Your Smartphone Is Probably Dirtier Than A Public Toilet (Especially If You Work In A Hospital)
Way back in 2009, we talked about how filthy an office telephone can be, housing up to 25,127 germs per square inch. Now that everyone carries slick, modern, super advanced smartphones, we're probably much cleaner, right? Hahaha, nope. Not even close.
The problem with smartphones is that they're portable and super handy, and we have a tendency to whip them out anywhere and everywhere, from restaurants to restrooms. You may know restrooms as "those places with poop particles floating around everywhere." But how dirty could our smartphones things be? According to researchers from the University of Arizona, about ten times dirtier than the average toilet seat. Which is rather troubling for an item intended to be pressed closely to your face. Like, your undies are almost definitely dirtier than your phone, but if you're talking into them, you're probably using them wrong.
T-MobileThe "T" doesn't stand for thongs.
One study tested smartphones belonging to secondary school students. Not only were the phones loaded with potentially harmful bacteria, but researchers hypothesized that they also contributed to the spread of illnesses throughout the community. OK, so you probably suspected teenagers were doing that anyway, but what about doctors and nurses? Surely, they of all people understand the importance of keeping things clean? That's ... not what the evidence says.
Studies carried out everywhere from the U.S. to Egypt to Australia tested phones belonging to hospital workers and found that a clear majority (75 to 100 percent) carried bacteria. In France, 42 out of 109 hospital workers' smartphones carried viruses, while in Turkey, 25 out of 200 tested positive for MRSA -- you know, that superbug that fills your body with pus-oozing boils. So if you've got a hospital stay coming up, here's hoping your phone-addicted doctor doesn't have another patient with flesh-eating bacteria.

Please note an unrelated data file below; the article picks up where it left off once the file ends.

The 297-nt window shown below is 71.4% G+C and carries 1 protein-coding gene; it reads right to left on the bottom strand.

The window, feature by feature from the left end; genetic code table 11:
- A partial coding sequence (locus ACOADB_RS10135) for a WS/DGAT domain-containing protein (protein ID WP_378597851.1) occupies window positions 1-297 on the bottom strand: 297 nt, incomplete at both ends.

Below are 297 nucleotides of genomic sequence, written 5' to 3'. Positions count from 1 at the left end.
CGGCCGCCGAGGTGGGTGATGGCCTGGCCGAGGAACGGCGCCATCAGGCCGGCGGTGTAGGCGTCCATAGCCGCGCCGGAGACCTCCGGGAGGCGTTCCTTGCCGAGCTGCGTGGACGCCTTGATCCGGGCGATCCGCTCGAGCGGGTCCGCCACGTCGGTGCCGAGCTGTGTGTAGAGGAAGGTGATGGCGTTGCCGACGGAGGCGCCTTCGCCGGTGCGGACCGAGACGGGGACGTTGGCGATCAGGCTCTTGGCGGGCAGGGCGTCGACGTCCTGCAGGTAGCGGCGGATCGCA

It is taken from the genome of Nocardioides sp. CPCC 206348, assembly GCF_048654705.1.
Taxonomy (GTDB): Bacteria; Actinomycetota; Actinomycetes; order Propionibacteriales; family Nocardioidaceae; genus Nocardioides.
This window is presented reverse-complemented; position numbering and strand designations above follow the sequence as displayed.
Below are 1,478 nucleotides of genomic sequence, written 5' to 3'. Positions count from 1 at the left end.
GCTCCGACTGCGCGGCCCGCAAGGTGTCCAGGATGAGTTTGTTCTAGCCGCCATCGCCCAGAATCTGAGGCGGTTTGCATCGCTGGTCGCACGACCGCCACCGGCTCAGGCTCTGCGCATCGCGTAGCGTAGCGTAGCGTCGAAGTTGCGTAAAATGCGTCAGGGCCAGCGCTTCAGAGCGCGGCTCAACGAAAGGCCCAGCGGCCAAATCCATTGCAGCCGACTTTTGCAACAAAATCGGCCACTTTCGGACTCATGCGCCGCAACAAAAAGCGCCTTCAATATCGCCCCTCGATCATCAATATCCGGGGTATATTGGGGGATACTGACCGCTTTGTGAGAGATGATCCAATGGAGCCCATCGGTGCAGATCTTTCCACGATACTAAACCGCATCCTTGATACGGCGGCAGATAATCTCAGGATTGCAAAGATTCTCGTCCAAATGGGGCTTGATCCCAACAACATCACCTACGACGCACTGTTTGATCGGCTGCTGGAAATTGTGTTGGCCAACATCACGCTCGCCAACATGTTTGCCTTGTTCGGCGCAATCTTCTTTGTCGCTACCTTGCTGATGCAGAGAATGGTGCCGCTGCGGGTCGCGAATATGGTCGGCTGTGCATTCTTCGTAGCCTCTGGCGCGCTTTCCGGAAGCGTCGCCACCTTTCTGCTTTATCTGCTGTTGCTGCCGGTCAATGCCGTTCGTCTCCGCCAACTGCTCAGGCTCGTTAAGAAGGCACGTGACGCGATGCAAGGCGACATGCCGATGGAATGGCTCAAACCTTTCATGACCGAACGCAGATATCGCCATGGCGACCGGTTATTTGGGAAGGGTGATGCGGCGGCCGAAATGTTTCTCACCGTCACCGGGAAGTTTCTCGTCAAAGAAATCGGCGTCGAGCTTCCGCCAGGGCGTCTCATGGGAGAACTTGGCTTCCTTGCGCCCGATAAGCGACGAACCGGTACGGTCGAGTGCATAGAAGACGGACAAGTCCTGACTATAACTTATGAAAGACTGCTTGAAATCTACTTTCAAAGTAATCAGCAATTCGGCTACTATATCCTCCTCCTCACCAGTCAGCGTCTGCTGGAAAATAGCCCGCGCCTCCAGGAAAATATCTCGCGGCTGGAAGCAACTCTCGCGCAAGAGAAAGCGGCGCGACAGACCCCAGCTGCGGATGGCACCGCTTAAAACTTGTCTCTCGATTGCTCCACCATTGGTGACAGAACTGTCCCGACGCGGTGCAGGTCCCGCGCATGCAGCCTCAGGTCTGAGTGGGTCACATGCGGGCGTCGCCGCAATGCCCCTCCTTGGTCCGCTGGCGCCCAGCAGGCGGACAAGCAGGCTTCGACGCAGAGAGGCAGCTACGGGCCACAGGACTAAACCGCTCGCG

Your Reusable Grocery Bags Are Full Of Disgusting Bacteria, And Possibly Poop
If you're reducing your carbon footprint via reusable grocery bags, congratulations for helping the environment! And the opposite of congratulations for possibly contaminating your food and personal space with bacteria. And, oh yeah, poop.
According to researchers at the University of Arizona and Loma Linda University, only 3 percent of shoppers who have reusable bags ever wash them. As a result, half of the bags tested carried coliform bacteria, while 8 percent contained E. coli. That's E. coli as in "the stuff growing in fresh turds." And don't assume you're in the clear just because you're not hopping a squat over your bag; the fecal bacteria can make its way in there through transfer from a grocery cart, checkout counter, or food packaging. In other words, that (literal) shit is everywhere, including your spiffy bag.